Are mouthwashes dangerous for your health?
Did you know that mouthwash does more harm than good if used incorrectly? Because while mouthwash can be a good addition to dental hygiene, it is extremely important to use it at the right time. Furthermore, mouthwash does not replace toothbrushes and toothpaste.
What are mouthwashes really for?
Mouthwash was originally developed to combat tooth decay when a pharmacist named Lingner from Dresden put it on the market. However, we know that today a mouthwash cannot meet this requirement. On the contrary, it only serves to intensify the cleaning effect and prevent the formation of new plaque. It can also help against plaque on the tongue and gives a fresh breath which works well against bad breath.
Medical mouthwashes are used as a therapeutic agent for situations of inflammation of the mouth and throat before. In difficult oral hygiene conditions, such as fracture splints or intensive care of the physically or mentally disabled, they replace mechanical cleaning. However, this is of course only a makeshift solution and does not replace actual dental care.
For this reason, a clear distinction must be made between the various mouthwashes. A cosmetic mouthwash consists only of essential oils and cannot combat the growth of bacteria in the oral cavity. It covers unpleasant odours with perfumes and briefly ensures fresh breath. Other mouthwashes, on the other hand, are medical devices that fight bacteria in the oral cavity and cure diseases. These are prescribed by a dentist and should be considered useful.
The different mouthwashes and their use
A distinction is made between caries prevention, gum care and medical mouthwashes.
Mouthwashes for caries prevention
There are two types of mouthwash here, which are sometimes combined into one product: rinses that dislodge plaque so that it can be removed more easily, and solutions with additives that help reduce caries containing fluoride. Fluoride has been shown to loosen plaque more easily and reduce its formation. To prevent cavities, a mouthwash should contain at least 0.025% fluoride. It is useful for people who wear braces or who have had periodontal treatment.
Mouthwashes for gum care
These mouthwashes contain herbs and other ingredients that have a calming effect on the symptoms of inflammation. However, they do not eliminate the inflammation, but rather relieve it. Therefore, such mouthwashes are not a long-term solution. If you have sensitive, bleeding and/or painful gums, you should consult your dentist immediately. In case of allergies, it is recommended to check the list of ingredients.
These products contain medically effective ingredients, mainly germicidal chlorhexidine. In high doses (0.2 per cent chlorhexidine), these mouthwashes can temporarily replace mechanical toothbrushing. From an oral health perspective, a chlorhexidine mouthwash is the only mouthwash that effectively combats plaque bacteria.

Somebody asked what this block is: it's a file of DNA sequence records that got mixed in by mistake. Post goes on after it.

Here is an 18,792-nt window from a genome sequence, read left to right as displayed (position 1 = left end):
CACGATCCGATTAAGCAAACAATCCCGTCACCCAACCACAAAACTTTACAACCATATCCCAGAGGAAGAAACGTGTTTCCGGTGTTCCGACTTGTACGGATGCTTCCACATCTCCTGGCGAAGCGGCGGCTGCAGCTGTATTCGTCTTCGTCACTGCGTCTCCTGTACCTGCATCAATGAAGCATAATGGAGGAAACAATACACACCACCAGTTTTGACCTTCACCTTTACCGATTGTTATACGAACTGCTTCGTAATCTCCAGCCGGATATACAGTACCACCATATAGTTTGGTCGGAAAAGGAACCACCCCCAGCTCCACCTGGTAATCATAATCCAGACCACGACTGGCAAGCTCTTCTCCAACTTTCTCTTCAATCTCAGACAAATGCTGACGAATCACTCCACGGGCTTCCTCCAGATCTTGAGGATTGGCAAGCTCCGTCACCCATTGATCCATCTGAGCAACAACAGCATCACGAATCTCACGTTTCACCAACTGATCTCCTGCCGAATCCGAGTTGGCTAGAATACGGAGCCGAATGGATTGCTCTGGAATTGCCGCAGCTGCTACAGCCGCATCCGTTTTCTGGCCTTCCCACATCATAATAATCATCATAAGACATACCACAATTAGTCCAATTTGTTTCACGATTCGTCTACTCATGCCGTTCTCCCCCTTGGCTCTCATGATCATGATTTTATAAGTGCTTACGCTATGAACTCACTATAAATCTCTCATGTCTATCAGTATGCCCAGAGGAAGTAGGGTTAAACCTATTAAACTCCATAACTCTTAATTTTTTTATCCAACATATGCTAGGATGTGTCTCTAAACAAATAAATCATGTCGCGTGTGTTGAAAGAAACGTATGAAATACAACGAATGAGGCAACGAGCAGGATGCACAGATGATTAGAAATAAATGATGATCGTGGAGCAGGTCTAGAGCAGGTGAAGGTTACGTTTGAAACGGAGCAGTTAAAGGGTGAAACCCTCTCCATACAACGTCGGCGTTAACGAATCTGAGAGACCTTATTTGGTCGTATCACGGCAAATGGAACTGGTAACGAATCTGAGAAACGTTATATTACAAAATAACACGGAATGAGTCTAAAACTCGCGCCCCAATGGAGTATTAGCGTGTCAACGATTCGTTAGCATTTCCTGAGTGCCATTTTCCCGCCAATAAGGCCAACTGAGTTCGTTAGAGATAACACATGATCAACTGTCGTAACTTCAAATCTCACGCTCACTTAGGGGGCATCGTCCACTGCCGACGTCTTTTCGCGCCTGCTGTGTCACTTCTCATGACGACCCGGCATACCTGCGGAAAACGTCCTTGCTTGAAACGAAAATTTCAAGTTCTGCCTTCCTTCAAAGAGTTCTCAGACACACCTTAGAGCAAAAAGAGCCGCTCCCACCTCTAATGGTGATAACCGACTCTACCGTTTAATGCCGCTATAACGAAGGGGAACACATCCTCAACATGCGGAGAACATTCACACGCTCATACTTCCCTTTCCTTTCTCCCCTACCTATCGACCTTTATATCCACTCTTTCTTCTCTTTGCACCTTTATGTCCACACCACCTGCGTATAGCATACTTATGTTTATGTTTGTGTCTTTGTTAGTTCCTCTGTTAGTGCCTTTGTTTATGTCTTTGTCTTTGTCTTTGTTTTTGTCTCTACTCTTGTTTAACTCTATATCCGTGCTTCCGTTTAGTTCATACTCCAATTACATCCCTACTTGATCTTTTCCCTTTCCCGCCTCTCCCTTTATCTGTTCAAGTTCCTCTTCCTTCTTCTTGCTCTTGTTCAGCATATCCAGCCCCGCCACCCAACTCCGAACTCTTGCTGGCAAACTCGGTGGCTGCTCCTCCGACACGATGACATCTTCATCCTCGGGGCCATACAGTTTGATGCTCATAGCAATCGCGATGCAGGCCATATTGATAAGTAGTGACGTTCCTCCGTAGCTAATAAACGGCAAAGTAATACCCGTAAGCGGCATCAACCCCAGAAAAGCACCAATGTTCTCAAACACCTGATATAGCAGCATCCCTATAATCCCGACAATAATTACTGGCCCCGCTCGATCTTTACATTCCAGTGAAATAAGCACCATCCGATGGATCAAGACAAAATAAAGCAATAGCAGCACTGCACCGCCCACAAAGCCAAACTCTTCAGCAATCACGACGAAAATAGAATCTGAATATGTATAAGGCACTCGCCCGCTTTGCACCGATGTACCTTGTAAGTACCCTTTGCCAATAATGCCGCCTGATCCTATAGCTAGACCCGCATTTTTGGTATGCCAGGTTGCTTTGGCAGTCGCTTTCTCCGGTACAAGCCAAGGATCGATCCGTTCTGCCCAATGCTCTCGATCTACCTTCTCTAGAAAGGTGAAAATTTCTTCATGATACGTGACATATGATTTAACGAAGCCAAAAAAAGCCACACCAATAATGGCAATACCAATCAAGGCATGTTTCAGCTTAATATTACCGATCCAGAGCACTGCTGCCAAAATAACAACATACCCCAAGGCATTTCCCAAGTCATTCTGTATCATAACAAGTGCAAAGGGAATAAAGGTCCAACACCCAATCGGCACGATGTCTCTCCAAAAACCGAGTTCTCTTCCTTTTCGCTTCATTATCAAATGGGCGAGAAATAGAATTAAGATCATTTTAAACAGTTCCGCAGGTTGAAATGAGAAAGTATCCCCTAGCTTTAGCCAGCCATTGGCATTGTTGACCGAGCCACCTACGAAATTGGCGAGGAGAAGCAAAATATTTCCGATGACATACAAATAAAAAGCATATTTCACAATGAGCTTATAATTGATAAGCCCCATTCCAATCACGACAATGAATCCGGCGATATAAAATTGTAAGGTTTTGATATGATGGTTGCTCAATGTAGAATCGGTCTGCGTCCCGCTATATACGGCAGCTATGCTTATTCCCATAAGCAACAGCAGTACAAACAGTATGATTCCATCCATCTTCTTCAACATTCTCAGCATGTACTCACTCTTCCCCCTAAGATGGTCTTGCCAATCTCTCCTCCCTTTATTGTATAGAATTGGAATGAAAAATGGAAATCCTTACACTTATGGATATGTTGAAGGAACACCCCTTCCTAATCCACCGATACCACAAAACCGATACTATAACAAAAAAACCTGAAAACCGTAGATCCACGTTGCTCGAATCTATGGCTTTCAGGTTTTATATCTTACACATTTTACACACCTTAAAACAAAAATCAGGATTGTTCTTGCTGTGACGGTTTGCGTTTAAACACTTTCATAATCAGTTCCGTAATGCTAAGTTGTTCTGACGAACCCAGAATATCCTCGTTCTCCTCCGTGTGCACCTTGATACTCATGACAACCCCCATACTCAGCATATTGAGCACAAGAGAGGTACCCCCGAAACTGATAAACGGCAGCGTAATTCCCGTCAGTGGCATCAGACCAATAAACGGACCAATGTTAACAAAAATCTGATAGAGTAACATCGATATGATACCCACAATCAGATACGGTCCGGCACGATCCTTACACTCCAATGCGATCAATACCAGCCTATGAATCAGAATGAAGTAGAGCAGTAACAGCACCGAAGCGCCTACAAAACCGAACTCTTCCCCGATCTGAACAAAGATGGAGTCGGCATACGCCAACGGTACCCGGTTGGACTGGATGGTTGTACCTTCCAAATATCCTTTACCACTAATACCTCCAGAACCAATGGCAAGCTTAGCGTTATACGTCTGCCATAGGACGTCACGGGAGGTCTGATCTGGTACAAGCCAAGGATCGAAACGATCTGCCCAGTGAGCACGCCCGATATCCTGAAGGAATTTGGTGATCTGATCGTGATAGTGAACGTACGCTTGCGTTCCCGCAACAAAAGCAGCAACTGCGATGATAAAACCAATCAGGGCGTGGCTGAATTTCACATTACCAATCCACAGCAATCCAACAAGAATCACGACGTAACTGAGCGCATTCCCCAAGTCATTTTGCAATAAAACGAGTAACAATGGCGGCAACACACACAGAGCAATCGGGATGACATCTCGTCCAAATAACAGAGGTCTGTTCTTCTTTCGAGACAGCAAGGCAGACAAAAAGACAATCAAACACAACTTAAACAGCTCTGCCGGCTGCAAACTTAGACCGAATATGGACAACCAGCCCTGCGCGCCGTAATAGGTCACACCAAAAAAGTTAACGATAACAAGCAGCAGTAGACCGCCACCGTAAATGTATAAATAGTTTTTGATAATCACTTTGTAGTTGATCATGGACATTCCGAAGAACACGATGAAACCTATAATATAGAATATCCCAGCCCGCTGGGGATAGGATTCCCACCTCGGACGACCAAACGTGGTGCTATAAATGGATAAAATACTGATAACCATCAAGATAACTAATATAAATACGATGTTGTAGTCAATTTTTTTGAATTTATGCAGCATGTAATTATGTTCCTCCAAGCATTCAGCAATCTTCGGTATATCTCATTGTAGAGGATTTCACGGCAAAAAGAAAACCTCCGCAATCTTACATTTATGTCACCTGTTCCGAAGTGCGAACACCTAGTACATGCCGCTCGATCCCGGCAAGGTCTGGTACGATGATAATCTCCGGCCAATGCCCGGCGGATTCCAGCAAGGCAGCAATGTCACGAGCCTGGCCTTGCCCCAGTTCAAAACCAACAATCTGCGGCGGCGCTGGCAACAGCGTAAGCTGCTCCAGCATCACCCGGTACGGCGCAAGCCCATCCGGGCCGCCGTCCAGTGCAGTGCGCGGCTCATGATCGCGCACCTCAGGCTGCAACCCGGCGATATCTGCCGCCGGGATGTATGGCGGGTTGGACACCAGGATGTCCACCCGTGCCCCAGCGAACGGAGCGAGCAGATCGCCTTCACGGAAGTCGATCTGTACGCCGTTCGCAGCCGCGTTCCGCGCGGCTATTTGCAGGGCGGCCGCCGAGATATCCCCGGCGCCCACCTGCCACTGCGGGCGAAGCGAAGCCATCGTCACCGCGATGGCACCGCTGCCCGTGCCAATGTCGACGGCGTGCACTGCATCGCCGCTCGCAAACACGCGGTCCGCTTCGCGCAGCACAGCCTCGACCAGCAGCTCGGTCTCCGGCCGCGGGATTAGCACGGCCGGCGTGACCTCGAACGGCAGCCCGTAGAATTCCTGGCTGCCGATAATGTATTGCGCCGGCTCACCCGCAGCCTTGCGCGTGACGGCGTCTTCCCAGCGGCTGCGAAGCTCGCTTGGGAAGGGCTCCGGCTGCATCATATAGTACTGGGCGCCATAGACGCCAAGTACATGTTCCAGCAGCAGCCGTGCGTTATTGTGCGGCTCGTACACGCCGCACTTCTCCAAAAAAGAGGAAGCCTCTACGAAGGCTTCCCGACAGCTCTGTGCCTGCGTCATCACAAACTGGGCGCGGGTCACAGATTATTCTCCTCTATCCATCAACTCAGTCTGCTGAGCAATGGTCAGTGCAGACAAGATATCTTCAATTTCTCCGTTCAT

These mouthwashes can be prescribed by a dentist after oral surgery or when mechanical tooth brushing is temporarily not possible.
Some of the ingredients in mouthwash are harmful to your health
The composition of commercially available mouthwashes is almost always the same:
- Ethanol (94.7%) 80.00
- Sodium cyclamate 0.15%.
- Flavouring 3.50%.
- Water, desalted 16.34
- Colouring agent 0.01
First of all, the alcohol in mouthwash can be a problem for alcoholics. Alcohol is effective in disinfecting the oral cavity but is often present in large quantities (up to 30%).
In addition, the antioxidant BHT and the preservative propyl paraben are suspected of acting as an endocrine disruptor.
Anyone who uses mouthwash regularly should also be aware that there may be mild side effects. These include discolouration, burning in the mouth and heavy tartar build-up.
For children, there are alcohol-free mouthwashes containing fluoride. However, it is dangerous to use these when the child is not old enough to spit properly, as they can cause a lot of discolouration.
For medical mouthwashes, be aware that chlorhexidine has side effects after prolonged use (more than six weeks):
● brown staining of teeth and dentures ;
● disturbed sense of taste.
Mouthwash is harmful if used after brushing teeth
It is harmful to use a mouthwash after brushing. This is because the concentration of fluoride in toothpaste is much higher than in mouthwash.
So if you brush your teeth and use a mouthwash immediately afterwards, you are rinsing out the highly concentrated fluorides with low concentration fluoride, which is not enough to protect your teeth from the sugar you eat and drink.
Mouthwashes are not necessary. Those who have good oral hygiene and no problems with their gums do not need an antibacterial mouthwash. So only use mouthwash when you need it to avoid any health risks.